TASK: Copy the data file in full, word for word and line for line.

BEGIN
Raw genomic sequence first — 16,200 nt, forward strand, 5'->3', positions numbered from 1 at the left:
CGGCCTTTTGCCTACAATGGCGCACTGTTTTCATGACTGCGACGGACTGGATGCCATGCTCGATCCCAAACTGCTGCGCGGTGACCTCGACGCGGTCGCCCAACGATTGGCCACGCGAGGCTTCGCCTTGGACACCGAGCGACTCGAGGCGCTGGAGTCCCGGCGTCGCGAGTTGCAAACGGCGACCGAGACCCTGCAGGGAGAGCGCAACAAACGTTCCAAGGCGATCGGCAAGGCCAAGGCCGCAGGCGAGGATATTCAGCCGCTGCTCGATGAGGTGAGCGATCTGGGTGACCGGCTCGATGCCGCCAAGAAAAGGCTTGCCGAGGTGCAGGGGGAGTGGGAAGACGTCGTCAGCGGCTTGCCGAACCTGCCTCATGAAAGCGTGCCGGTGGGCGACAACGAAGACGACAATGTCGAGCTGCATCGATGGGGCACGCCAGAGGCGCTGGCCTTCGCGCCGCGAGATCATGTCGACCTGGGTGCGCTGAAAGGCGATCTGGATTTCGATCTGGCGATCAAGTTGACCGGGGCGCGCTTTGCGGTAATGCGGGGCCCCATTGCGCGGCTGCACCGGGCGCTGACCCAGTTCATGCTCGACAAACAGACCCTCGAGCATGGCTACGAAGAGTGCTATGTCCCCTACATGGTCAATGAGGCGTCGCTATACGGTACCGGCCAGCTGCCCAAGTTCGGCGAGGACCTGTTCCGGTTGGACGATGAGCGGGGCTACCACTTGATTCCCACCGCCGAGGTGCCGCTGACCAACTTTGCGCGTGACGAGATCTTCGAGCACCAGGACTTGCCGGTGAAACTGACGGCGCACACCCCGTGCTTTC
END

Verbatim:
Raw genomic sequence first — 16,200 nt, forward strand, 5'->3', positions numbered from 1 at the left:
CGGCCTTTTGCCTACAATGGCGCACTGTTTTCATGACTGCGACGGACTGGATGCCATGCTCGATCCCAAACTGCTGCGCGGTGACCTCGACGCGGTCGCCCAACGATTGGCCACGCGAGGCTTCGCCTTGGACACCGAGCGACTCGAGGCGCTGGAGTCCCGGCGTCGCGAGTTGCAAACGGCGACCGAGACCCTGCAGGGAGAGCGCAACAAACGTTCCAAGGCGATCGGCAAGGCCAAGGCCGCAGGCGAGGATATTCAGCCGCTGCTCGATGAGGTGAGCGATCTGGGTGACCGGCTCGATGCCGCCAAGAAAAGGCTTGCCGAGGTGCAGGGGGAGTGGGAAGACGTCGTCAGCGGCTTGCCGAACCTGCCTCATGAAAGCGTGCCGGTGGGCGACAACGAAGACGACAATGTCGAGCTGCATCGATGGGGCACGCCAGAGGCGCTGGCCTTCGCGCCGCGAGATCATGTCGACCTGGGTGCGCTGAAAGGCGATCTGGATTTCGATCTGGCGATCAAGTTGACCGGGGCGCGCTTTGCGGTAATGCGGGGCCCCATTGCGCGGCTGCACCGGGCGCTGACCCAGTTCATGCTCGACAAACAGACCCTCGAGCATGGCTACGAAGAGTGCTATGTCCCCTACATGGTCAATGAGGCGTCGCTATACGGTACCGGCCAGCTGCCCAAGTTCGGCGAGGACCTGTTCCGGTTGGACGATGAGCGGGGCTACCACTTGATTCCCACCGCCGAGGTGCCGCTGACCAACTTTGCGCGTGACGAGATCTTCGAGCACCAGGACTTGCCGGTGAAACTGACGGCGCACACCCCGTGCTTTC